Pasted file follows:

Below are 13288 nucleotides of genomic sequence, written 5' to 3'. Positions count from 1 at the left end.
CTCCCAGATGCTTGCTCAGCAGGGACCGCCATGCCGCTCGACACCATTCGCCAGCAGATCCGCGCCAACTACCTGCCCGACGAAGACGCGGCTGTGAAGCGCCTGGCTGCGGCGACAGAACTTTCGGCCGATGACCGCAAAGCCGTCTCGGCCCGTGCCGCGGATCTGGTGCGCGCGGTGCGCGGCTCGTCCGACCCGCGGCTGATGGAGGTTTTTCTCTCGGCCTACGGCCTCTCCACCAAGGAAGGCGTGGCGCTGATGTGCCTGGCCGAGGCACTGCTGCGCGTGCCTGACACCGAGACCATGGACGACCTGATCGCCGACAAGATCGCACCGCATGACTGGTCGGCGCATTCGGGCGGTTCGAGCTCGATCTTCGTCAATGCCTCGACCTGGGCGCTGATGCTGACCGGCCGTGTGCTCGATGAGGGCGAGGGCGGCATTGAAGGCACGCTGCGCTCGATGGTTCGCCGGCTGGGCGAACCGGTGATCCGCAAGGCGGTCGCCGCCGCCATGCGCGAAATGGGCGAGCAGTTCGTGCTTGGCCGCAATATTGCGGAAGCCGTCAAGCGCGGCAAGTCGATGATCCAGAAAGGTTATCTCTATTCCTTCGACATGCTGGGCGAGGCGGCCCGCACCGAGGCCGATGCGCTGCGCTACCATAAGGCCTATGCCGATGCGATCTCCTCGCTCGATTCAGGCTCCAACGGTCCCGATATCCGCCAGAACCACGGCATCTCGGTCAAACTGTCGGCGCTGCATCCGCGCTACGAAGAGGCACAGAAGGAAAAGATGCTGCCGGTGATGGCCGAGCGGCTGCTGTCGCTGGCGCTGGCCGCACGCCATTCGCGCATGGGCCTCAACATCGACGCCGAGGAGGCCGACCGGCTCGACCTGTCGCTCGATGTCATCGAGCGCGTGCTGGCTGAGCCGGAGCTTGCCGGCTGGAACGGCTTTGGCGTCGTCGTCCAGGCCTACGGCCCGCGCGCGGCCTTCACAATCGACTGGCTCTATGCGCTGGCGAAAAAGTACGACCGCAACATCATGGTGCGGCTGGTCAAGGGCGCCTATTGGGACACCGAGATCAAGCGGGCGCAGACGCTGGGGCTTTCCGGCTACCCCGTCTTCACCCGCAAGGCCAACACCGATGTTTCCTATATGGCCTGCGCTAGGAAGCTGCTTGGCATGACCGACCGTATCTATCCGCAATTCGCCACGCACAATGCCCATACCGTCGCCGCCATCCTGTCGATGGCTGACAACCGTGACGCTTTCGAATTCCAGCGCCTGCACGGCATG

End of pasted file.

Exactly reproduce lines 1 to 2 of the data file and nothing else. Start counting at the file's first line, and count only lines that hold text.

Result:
Below are 13288 nucleotides of genomic sequence, written 5' to 3'. Positions count from 1 at the left end.
CTCCCAGATGCTTGCTCAGCAGGGACCGCCATGCCGCTCGACACCATTCGCCAGCAGATCCGCGCCAACTACCTGCCCGACGAAGACGCGGCTGTGAAGCGCCTGGCTGCGGCGACAGAACTTTCGGCCGATGACCGCAAAGCCGTCTCGGCCCGTGCCGCGGATCTGGTGCGCGCGGTGCGCGGCTCGTCCGACCCGCGGCTGATGGAGGTTTTTCTCTCGGCCTACGGCCTCTCCACCAAGGAAGGCGTGGCGCTGATGTGCCTGGCCGAGGCACTGCTGCGCGTGCCTGACACCGAGACCATGGACGACCTGATCGCCGACAAGATCGCACCGCATGACTGGTCGGCGCATTCGGGCGGTTCGAGCTCGATCTTCGTCAATGCCTCGACCTGGGCGCTGATGCTGACCGGCCGTGTGCTCGATGAGGGCGAGGGCGGCATTGAAGGCACGCTGCGCTCGATGGTTCGCCGGCTGGGCGAACCGGTGATCCGCAAGGCGGTCGCCGCCGCCATGCGCGAAATGGGCGAGCAGTTCGTGCTTGGCCGCAATATTGCGGAAGCCGTCAAGCGCGGCAAGTCGATGATCCAGAAAGGTTATCTCTATTCCTTCGACATGCTGGGCGAGGCGGCCCGCACCGAGGCCGATGCGCTGCGCTACCATAAGGCCTATGCCGATGCGATCTCCTCGCTCGATTCAGGCTCCAACGGTCCCGATATCCGCCAGAACCACGGCATCTCGGTCAAACTGTCGGCGCTGCATCCGCGCTACGAAGAGGCACAGAAGGAAAAGATGCTGCCGGTGATGGCCGAGCGGCTGCTGTCGCTGGCGCTGGCCGCACGCCATTCGCGCATGGGCCTCAACATCGACGCCGAGGAGGCCGACCGGCTCGACCTGTCGCTCGATGTCATCGAGCGCGTGCTGGCTGAGCCGGAGCTTGCCGGCTGGAACGGCTTTGGCGTCGTCGTCCAGGCCTACGGCCCGCGCGCGGCCTTCACAATCGACTGGCTCTATGCGCTGGCGAAAAAGTACGACCGCAACATCATGGTGCGGCTGGTCAAGGGCGCCTATTGGGACACCGAGATCAAGCGGGCGCAGACGCTGGGGCTTTCCGGCTACCCCGTCTTCACCCGCAAGGCCAACACCGATGTTTCCTATATGGCCTGCGCTAGGAAGCTGCTTGGCATGACCGACCGTATCTATCCGCAATTCGCCACGCACAATGCCCATACCGTCGCCGCCATCCTGTCGATGGCTGACAACCGTGACGCTTTCGAATTCCAGCGCCTGCACGGCATG